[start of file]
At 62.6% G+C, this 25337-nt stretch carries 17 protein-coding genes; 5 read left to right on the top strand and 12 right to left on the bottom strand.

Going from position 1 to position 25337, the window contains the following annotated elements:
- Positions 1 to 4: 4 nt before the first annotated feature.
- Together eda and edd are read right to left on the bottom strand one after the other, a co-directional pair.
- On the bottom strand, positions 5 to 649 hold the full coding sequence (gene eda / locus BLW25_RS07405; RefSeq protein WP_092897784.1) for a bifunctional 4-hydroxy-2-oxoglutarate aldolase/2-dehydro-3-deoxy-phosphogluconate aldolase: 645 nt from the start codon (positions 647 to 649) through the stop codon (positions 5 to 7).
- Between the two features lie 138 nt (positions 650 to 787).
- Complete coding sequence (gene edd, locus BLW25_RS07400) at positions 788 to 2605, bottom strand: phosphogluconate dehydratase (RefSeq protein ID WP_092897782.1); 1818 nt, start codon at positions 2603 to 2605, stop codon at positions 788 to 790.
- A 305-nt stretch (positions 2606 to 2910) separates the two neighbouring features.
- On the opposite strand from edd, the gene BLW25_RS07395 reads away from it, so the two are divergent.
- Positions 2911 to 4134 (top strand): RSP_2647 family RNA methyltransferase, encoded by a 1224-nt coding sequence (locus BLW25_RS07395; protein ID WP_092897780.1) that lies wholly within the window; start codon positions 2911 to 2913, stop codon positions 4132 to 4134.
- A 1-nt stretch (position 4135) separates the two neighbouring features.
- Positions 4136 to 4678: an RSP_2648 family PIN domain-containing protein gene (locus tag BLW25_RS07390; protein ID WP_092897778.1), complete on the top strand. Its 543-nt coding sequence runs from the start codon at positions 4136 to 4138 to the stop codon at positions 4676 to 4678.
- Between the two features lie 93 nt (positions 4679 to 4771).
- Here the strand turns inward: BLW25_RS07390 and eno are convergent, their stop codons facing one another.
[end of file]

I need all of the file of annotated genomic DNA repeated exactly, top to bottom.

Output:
At 62.6% G+C, this 25337-nt stretch carries 17 protein-coding genes; 5 read left to right on the top strand and 12 right to left on the bottom strand.

Going from position 1 to position 25337, the window contains the following annotated elements:
- Positions 1 to 4: 4 nt before the first annotated feature.
- Together eda and edd are read right to left on the bottom strand one after the other, a co-directional pair.
- On the bottom strand, positions 5 to 649 hold the full coding sequence (gene eda / locus BLW25_RS07405; RefSeq protein WP_092897784.1) for a bifunctional 4-hydroxy-2-oxoglutarate aldolase/2-dehydro-3-deoxy-phosphogluconate aldolase: 645 nt from the start codon (positions 647 to 649) through the stop codon (positions 5 to 7).
- Between the two features lie 138 nt (positions 650 to 787).
- Complete coding sequence (gene edd, locus BLW25_RS07400) at positions 788 to 2605, bottom strand: phosphogluconate dehydratase (RefSeq protein ID WP_092897782.1); 1818 nt, start codon at positions 2603 to 2605, stop codon at positions 788 to 790.
- A 305-nt stretch (positions 2606 to 2910) separates the two neighbouring features.
- On the opposite strand from edd, the gene BLW25_RS07395 reads away from it, so the two are divergent.
- Positions 2911 to 4134 (top strand): RSP_2647 family RNA methyltransferase, encoded by a 1224-nt coding sequence (locus BLW25_RS07395; protein ID WP_092897780.1) that lies wholly within the window; start codon positions 2911 to 2913, stop codon positions 4132 to 4134.
- A 1-nt stretch (position 4135) separates the two neighbouring features.
- Positions 4136 to 4678: an RSP_2648 family PIN domain-containing protein gene (locus tag BLW25_RS07390; protein ID WP_092897778.1), complete on the top strand. Its 543-nt coding sequence runs from the start codon at positions 4136 to 4138 to the stop codon at positions 4676 to 4678.
- Between the two features lie 93 nt (positions 4679 to 4771).
- Here the strand turns inward: BLW25_RS07390 and eno are convergent, their stop codons facing one another.